Please login to continue
Forgot your password?
Recover it here.
Don't have an account?
Sign Up Now!

Sign Up for Free

Choose Password
Confirm Password

September 27th, 2015 - The Twenty-sixth Sunday in Ordinary Time

September 27th, 2015 - The Twenty-sixth Sunday in Ordinary Time

"Would that all the people of the LORD were prophets!"  - Numbers 11:29

When most people think of a prophet they envision a shrouded figure peering mysteriously into a crystal ball, but the real prophets in the Biblical tradition were not fortune-tellers. The word "prophet" comes from the Greek pro-phanai, which means "to speak for someone or in the name of someone." The prophets were God's messengers and mouthpieces for communicating His will to the Israelite people.

They were heralds of the Truth, which often got them into trouble, because they made people uncomfortable. Whenever the Israelites strayed from their covenant relationship with the Lord, the prophets would rise up and challenge them to change their ways, so as to avoid the inevitable destruction that would result if they did not. The prophets knew that their society would crumble if it continued to neglect the poor, treat outsiders unjustly, and disregard the sanctity of marriage. 

After the Israelite kingdoms did indeed collapse, leaving the people in exile, the prophets arrived with a message of hope. They assured the people that God was faithful, and that He would send the Messiah - the Anointed One - to redeem them. 

Jesus was the One of whom the prophets spoke, and His own mission was prophetic in nature. He famously made the words of the prophet Isaiah his own as He proclaimed them in the Nazareth synagogue: "The Spirit of the Lord is upon me, because he has anointed me to bring glad tidings to the poor. He has sent me to proclaim liberty to captives and recovery of sight to the blind, to let the oppressed go free, and to proclaim a year acceptable to the Lord" (Luke 4: 18-19).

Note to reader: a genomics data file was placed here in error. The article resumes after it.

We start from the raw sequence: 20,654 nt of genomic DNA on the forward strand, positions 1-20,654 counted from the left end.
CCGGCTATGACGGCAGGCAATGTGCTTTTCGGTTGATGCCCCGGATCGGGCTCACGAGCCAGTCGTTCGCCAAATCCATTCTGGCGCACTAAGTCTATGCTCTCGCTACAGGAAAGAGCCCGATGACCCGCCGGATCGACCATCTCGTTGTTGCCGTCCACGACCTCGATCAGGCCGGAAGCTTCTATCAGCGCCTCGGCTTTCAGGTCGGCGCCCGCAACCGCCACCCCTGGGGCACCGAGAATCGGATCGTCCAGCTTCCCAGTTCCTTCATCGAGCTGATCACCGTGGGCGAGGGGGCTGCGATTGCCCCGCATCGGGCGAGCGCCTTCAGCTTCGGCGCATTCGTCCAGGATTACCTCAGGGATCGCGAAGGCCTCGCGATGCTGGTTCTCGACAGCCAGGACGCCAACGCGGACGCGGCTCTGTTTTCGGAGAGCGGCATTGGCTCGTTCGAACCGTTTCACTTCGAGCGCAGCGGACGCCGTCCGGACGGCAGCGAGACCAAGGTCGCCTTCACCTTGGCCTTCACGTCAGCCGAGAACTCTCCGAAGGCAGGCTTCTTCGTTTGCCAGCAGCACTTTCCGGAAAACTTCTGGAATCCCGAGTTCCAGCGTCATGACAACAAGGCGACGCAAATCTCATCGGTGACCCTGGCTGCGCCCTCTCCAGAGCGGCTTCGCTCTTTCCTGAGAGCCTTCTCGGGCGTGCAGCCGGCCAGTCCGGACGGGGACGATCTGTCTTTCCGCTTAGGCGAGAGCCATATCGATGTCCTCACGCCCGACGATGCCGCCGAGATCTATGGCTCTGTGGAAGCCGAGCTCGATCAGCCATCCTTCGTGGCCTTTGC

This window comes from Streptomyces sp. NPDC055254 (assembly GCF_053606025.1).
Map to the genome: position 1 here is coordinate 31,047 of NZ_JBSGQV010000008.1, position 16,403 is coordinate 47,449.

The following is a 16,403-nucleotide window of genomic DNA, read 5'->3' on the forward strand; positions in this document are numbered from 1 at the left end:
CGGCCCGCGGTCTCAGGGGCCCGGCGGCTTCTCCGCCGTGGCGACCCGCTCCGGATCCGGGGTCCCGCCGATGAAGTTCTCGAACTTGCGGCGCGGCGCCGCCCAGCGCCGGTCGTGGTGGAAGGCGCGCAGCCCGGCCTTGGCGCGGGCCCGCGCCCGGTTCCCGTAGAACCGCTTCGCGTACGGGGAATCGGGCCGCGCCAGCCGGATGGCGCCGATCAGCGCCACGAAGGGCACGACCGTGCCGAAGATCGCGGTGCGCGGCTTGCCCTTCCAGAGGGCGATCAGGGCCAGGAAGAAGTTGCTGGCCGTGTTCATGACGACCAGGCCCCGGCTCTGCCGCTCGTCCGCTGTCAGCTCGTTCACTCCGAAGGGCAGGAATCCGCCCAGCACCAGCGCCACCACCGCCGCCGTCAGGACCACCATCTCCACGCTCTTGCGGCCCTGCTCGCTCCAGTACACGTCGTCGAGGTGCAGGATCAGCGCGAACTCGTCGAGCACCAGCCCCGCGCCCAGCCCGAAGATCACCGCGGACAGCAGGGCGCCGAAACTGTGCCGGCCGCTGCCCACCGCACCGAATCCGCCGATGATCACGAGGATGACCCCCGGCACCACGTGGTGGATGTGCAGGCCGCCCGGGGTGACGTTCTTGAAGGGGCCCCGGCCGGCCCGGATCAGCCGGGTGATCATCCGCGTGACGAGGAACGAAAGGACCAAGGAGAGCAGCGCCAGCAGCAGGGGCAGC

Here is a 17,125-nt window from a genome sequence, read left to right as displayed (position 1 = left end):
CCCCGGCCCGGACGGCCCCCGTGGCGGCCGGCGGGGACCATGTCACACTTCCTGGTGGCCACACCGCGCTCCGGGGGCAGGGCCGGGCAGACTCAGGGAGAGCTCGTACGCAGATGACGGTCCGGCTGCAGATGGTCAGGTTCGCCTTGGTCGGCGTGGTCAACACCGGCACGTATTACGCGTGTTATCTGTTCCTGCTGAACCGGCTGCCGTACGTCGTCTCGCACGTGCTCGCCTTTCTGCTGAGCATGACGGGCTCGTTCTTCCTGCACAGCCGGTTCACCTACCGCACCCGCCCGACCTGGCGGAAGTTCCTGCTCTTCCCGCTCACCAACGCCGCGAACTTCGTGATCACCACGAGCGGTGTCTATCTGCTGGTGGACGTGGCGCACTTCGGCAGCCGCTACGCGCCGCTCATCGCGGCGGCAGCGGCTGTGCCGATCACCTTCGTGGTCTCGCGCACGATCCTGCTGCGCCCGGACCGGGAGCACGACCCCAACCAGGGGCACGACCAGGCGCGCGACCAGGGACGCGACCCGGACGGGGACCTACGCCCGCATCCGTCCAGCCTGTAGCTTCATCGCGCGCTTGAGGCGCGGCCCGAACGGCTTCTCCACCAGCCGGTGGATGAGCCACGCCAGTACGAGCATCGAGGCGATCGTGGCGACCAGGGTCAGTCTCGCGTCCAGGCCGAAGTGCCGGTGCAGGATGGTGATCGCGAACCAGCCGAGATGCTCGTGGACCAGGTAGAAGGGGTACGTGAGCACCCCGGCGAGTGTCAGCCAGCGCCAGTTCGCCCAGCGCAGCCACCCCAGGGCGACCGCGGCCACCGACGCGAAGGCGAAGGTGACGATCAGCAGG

Yet, Jesus is more than just a messenger of God; He is God Himself, the Word Made Flesh. His prophetic role is one of the three offices that he exercises, the others being Priest and King. 

Through baptism we are united with Christ and receive the great gift and responsibility of sharing in these three offices. We are called to be priestly by offering our lives as a living sacrifice of love to God. We are called to be kingly stewards of all the gifts of creation and the creatures whom God has placed within our care. We are called to be prophets who proclaim the Truth, who stand up for the oppressed, and who give witness to the joyful hope of the Gospel of Jesus Christ. 

But, it is not easy to be a prophet. Jesus said that people will hate you, exclude you, insult you, and "denounce your name as evil on account of the Son of Man‚ For their ancestors treated the prophets in the same way." However, He also tells us to rejoice if that happens, because "your reward will be great in heaven" (Luke 6:22-23). 

Besides, if you are afraid of being a prophet, you are not alone. Many of the Old Testament prophets felt inadequate or unworthy of being God's messenger. Moses worried about his speech impediment (Exodus 4:10). Isaiah doubted his purity (Isaiah 6:5), and Jeremiah felt that he was too young (Jeremiah 1:6). 

So, do not be afraid to be the prophet you were made to be. Speak the Truth, stand up for the poor, and proclaim the Good News that salvation comes from the Lord!

Almighty Father, fill our hearts with wisdom and courage so that we might be your prophetic voices of peace and justice in our communities and around the world. We ask this through Jesus Christ our Lord, amen.